Saturday, October 30, 2004
Op-Ed by James Abraham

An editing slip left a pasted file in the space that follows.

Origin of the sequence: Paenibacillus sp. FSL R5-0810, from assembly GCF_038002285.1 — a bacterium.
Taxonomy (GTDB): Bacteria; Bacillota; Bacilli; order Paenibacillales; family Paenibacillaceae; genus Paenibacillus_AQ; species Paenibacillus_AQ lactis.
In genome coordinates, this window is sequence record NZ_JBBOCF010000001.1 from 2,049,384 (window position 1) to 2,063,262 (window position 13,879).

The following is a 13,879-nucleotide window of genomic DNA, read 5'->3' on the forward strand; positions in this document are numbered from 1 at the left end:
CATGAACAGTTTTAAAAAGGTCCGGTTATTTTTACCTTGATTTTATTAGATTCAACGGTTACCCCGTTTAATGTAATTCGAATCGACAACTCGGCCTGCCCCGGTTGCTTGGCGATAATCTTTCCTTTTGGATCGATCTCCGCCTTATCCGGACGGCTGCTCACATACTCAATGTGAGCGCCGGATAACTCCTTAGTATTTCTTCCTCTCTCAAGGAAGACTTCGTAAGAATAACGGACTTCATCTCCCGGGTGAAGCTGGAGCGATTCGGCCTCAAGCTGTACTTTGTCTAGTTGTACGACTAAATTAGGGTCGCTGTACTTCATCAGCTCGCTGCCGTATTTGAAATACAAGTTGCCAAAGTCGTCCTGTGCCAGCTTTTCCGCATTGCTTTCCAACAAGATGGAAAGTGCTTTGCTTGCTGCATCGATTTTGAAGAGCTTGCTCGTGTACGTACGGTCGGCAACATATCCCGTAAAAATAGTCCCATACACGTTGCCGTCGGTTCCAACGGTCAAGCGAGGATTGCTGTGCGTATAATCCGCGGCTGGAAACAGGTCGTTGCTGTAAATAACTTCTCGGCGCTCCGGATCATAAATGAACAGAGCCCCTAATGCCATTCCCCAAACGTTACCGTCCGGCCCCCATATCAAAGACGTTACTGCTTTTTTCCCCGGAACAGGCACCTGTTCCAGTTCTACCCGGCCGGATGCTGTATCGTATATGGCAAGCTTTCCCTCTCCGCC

Do it yourself has never been easier for authors One of the finest books I've read in years is Benson Bobrick's "Wide as theWaters," an account of the birth of the English-language Bible and its impact onsociety. That impact is still being felt today, in ways as diverse as the Americantradition of separation of church and state or the standard of free speechthat's codified in our Constitution. But the subject of this column is much closer to home. Recently I met a friend of mine, Henry Stevens, for coffee and conversation atthe Cultural Center. His wife, Pat, was off in one of the meeting rooms with herquilting class, and we checked in with her. As I conversed with her, I noticedHenry snapping photographs. I tried to show him my best side, but I couldn'tturn the back of my head to his camera in time. All jokes aside, several hours later Henry e-mailed me and asked me to take alook at his blog. There I was, published on the web in living color, along with Henry'scommentary on the day. The point to all of this is that modern-day conveniences such as computers,digital cameras, and copiers make it possible for any of us to become published,be it on the Web or in print. Henry's other sideline is self-publishing books of his poetry. He's able to setthe type, print it out, then bind his slim tomes in clear plastic covers with astiff spine. What does Benson Bobrick's book have to do with all of this? Bobrick relateshow John Wycliffe, John Tyndale and others used the new technology of their day— the printing press — to produce bootleg Bibles. Prior to the invention of theprinting press, books were so expensive that many available for publicconsumption were kept on chains. Bibles were usually written in Latin, and themessage contained therein was disseminated through the middlemen of the Church. The printing press changed all of that, and made the word of the Lord availableto anyone with the capacity to read. The result was a flowering of intelligent(and sometimes not-so-intelligent) intercourse. In our time, the advent of computers, copiers and other writing and printingdevices is akin to the creation of the printing press. They lower the cost ofpublishing and take the middlemen of the book-making world out of the mix. I think of that as I look at a small volume written by David T. McKee, apart-time Punta Gorda Isles resident who's also a big wig with the Ford MotorCompany. He's produced a small book about a spiritual journey. No knock againstthe book but, despite its profundity, it's not something the major publisherswould consider. But McKee's message apparently was so powerful that he chose to put his moneywhere his heart is, hence his book. It's an interesting read, in large partbecause its printed both in English and Chinese characters. Imagine. Not onlyhas this guy produced a book that offers his spiritual vision to others, buthe's attempting to bridge a cultural gap by communicating in a foreign language. None of this would have been possible in an earlier time, when the expense ofgetting published would have prohibited such a venture. True, there's a lot of junk being published, both electronically and in print,but junk has always found a way to the market. What's important is that themarket is getting more diverse as people who once had to go voiceless now havenew mediums through which to communicate their ideals to others.